Perhaps most impressively, the system works with the printer's duplexer, allowing you to create duplexed A5 pamphlets, potentially saving both paper and ink. The guillotine is secreted so deeply within the paper path that we couldn't actually spot it, so it seems Brother has designed it with poked fingers in mind.

Over a range of prints and media, the paper cut feature consistently produced evenly divided, smoothly cut prints. We literally couldn't tell the difference between the existing paper edges and those produced by the cutter. It's worth noting also that cutting adds only a moderate delay to printing, and is actually quicker if you count only the number (rather than size) of sheets printed. On 24 A5 sheets, our graphical test needed two minutes, 51 seconds. This compared to four minutes when it was printed on 24 A4 pages.

The system's other major advantage is that A4 paper is generally cheaper than A5 even before you cut it in half. If you do have a requirement to print A5 flyers or other content, or you can accept smaller prints to minimize ink and paper use, using the print cut feature will save you money.

Brother DCP-J1800DW review: Verdict

The DCP-J1800DW does something unique, and it does it brilliantly – delivering beautifully cut mini prints with the minimum of delay or fuss. If you regularly print A5, the system offers a hassle-free alternative to keeping an extra paper size in stock.

But while its headline feature is excellent, this MFP is disappointing in other ways. Its strong feature set and swift performance is undermined somewhat by poor scan quality, and its plain paper printing is a little way short of the best. More significantly, it's expensive to run – and with 500-page cartridge intervals and no ink subscription it could be a pain to manage supplies.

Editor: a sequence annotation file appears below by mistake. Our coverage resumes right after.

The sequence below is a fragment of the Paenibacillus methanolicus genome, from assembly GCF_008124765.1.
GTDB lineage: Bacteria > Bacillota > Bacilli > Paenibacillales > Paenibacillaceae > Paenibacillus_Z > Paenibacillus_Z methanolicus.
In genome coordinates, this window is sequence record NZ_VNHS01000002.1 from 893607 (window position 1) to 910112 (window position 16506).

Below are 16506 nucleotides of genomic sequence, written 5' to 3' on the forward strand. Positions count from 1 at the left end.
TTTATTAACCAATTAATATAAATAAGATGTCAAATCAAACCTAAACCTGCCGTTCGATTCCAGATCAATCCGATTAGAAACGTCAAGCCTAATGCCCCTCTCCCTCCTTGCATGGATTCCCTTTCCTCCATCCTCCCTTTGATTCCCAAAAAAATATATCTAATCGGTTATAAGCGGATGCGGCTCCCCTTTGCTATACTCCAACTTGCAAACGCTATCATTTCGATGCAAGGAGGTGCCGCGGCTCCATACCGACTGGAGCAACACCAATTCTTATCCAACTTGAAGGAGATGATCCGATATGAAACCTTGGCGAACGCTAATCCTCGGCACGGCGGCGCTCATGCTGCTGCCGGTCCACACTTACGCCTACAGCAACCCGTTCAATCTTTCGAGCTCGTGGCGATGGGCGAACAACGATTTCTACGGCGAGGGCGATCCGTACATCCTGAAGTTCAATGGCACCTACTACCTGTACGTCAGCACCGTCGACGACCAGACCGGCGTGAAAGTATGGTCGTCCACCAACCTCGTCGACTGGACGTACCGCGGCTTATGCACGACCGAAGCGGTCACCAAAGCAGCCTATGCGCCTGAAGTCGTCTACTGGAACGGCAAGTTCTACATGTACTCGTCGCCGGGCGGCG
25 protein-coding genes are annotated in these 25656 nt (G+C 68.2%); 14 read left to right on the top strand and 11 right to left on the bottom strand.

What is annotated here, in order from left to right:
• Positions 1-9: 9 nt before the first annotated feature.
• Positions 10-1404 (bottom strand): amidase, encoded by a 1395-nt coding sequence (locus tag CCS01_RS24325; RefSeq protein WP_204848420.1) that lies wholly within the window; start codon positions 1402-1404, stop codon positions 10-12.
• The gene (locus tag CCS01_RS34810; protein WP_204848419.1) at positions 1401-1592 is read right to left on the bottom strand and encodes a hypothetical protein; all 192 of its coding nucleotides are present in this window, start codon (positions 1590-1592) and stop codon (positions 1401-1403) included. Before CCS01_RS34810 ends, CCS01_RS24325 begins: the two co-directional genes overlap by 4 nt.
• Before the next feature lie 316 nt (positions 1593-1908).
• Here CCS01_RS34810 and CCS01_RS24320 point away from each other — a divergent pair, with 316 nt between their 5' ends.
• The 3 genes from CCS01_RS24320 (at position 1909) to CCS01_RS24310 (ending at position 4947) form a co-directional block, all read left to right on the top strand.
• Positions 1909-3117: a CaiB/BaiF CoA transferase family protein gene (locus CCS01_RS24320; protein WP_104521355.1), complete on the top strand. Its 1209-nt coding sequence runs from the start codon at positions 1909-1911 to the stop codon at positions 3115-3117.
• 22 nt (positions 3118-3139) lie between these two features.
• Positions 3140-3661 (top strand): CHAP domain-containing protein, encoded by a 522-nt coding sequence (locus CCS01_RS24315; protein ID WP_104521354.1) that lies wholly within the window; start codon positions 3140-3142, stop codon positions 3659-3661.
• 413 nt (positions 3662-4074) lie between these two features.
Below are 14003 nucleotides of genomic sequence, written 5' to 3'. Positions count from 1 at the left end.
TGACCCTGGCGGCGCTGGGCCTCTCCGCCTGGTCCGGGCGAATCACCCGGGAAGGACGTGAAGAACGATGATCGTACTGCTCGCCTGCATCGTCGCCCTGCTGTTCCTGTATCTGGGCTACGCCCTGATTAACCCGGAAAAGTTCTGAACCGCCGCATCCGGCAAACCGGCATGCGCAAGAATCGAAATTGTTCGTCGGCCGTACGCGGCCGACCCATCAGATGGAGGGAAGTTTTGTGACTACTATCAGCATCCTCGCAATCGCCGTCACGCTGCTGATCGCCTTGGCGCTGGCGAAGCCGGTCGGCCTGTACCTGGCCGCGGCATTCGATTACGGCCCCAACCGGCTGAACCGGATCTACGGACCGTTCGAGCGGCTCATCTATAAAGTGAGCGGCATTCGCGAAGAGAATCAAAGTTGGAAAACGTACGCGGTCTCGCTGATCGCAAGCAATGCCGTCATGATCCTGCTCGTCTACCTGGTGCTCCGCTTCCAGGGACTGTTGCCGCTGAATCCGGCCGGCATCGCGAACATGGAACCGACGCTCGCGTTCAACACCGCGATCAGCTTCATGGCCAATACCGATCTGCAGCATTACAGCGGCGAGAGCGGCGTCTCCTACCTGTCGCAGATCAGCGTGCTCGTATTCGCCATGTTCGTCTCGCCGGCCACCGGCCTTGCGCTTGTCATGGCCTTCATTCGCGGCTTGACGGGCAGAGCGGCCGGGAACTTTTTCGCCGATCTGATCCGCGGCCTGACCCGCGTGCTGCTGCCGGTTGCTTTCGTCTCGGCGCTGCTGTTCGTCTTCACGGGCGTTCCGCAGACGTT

If you need this MFP's guillotine feature, you're likely to love it. It's truly innovative, even if it seems like something of a niche use case. But if you're looking for one multifunction to do it all in a micro office, this one won't make the cut.

Brother DCP-J1800DW specifications

Swipe to scroll horizontally
Row 0 - Cell 0 Row 0 - Cell 1
TechnologyPiezo inkjet
Maximum print res1,200x6,000dpi
Dimensions (HWD)400x341x172mm
Maximum paper sizeA4/legal
WarrantyOne year
Part code DCPJ1800DWZU1
Simon Handby

After a brief career in corporate IT, Simon Handby combined his love of technology and writing when he made the move to Computer Shopper magazine. As a technology reviewer he's since tested everything from routers and switches, to smart air fryers and doorbells, and covered technology such as EVs, TVs, solar power and the singularity.

During more than 15 years as Shopper's long-time printer reviewer, Simon tried, tested and wrote up literally hundreds of home, small office and workgroup printers. He continues reviewing smart products and printers for a variety of publications, and has been an IT Pro contributor since 2010. Simon is almost never happier than when surrounded by printers and paper, applying his stopwatch and a seasoned eye to find the best performing, best value products for business users.